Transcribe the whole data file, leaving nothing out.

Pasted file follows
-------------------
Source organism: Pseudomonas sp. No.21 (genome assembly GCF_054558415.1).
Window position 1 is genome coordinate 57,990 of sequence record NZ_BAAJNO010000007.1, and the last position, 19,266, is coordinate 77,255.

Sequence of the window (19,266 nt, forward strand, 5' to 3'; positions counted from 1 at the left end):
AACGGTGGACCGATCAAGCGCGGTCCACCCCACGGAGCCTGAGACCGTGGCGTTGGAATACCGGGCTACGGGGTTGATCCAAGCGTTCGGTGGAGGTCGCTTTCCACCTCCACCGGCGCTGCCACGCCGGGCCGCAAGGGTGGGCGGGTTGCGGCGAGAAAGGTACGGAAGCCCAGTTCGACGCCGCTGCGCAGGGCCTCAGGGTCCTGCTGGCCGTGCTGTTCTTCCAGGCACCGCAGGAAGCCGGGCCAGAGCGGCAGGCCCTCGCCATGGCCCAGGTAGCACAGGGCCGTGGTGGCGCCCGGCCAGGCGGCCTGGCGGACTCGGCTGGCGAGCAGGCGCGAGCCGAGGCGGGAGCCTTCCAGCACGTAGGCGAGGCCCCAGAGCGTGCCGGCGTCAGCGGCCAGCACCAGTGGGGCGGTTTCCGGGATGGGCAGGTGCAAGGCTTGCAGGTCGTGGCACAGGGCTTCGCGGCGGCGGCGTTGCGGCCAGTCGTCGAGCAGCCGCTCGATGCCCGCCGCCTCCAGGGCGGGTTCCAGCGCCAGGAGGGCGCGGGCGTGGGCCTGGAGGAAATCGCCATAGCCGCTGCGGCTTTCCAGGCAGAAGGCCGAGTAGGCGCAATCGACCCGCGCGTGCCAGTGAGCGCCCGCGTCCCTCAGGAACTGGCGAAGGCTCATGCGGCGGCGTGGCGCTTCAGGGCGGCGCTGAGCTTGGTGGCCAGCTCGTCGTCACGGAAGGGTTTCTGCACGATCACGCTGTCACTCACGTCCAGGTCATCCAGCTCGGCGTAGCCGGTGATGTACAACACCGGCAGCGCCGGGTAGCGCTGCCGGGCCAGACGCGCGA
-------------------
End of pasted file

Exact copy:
Source organism: Pseudomonas sp. No.21 (genome assembly GCF_054558415.1).
Window position 1 is genome coordinate 57,990 of sequence record NZ_BAAJNO010000007.1, and the last position, 19,266, is coordinate 77,255.

Sequence of the window (19,266 nt, forward strand, 5' to 3'; positions counted from 1 at the left end):
AACGGTGGACCGATCAAGCGCGGTCCACCCCACGGAGCCTGAGACCGTGGCGTTGGAATACCGGGCTACGGGGTTGATCCAAGCGTTCGGTGGAGGTCGCTTTCCACCTCCACCGGCGCTGCCACGCCGGGCCGCAAGGGTGGGCGGGTTGCGGCGAGAAAGGTACGGAAGCCCAGTTCGACGCCGCTGCGCAGGGCCTCAGGGTCCTGCTGGCCGTGCTGTTCTTCCAGGCACCGCAGGAAGCCGGGCCAGAGCGGCAGGCCCTCGCCATGGCCCAGGTAGCACAGGGCCGTGGTGGCGCCCGGCCAGGCGGCCTGGCGGACTCGGCTGGCGAGCAGGCGCGAGCCGAGGCGGGAGCCTTCCAGCACGTAGGCGAGGCCCCAGAGCGTGCCGGCGTCAGCGGCCAGCACCAGTGGGGCGGTTTCCGGGATGGGCAGGTGCAAGGCTTGCAGGTCGTGGCACAGGGCTTCGCGGCGGCGGCGTTGCGGCCAGTCGTCGAGCAGCCGCTCGATGCCCGCCGCCTCCAGGGCGGGTTCCAGCGCCAGGAGGGCGCGGGCGTGGGCCTGGAGGAAATCGCCATAGCCGCTGCGGCTTTCCAGGCAGAAGGCCGAGTAGGCGCAATCGACCCGCGCGTGCCAGTGAGCGCCCGCGTCCCTCAGGAACTGGCGAAGGCTCATGCGGCGGCGTGGCGCTTCAGGGCGGCGCTGAGCTTGGTGGCCAGCTCGTCGTCACGGAAGGGTTTCTGCACGATCACGCTGTCACTCACGTCCAGGTCATCCAGCTCGGCGTAGCCGGTGATGTACAACACCGGCAGCGCCGGGTAGCGCTGCCGGGCCAGACGCGCGA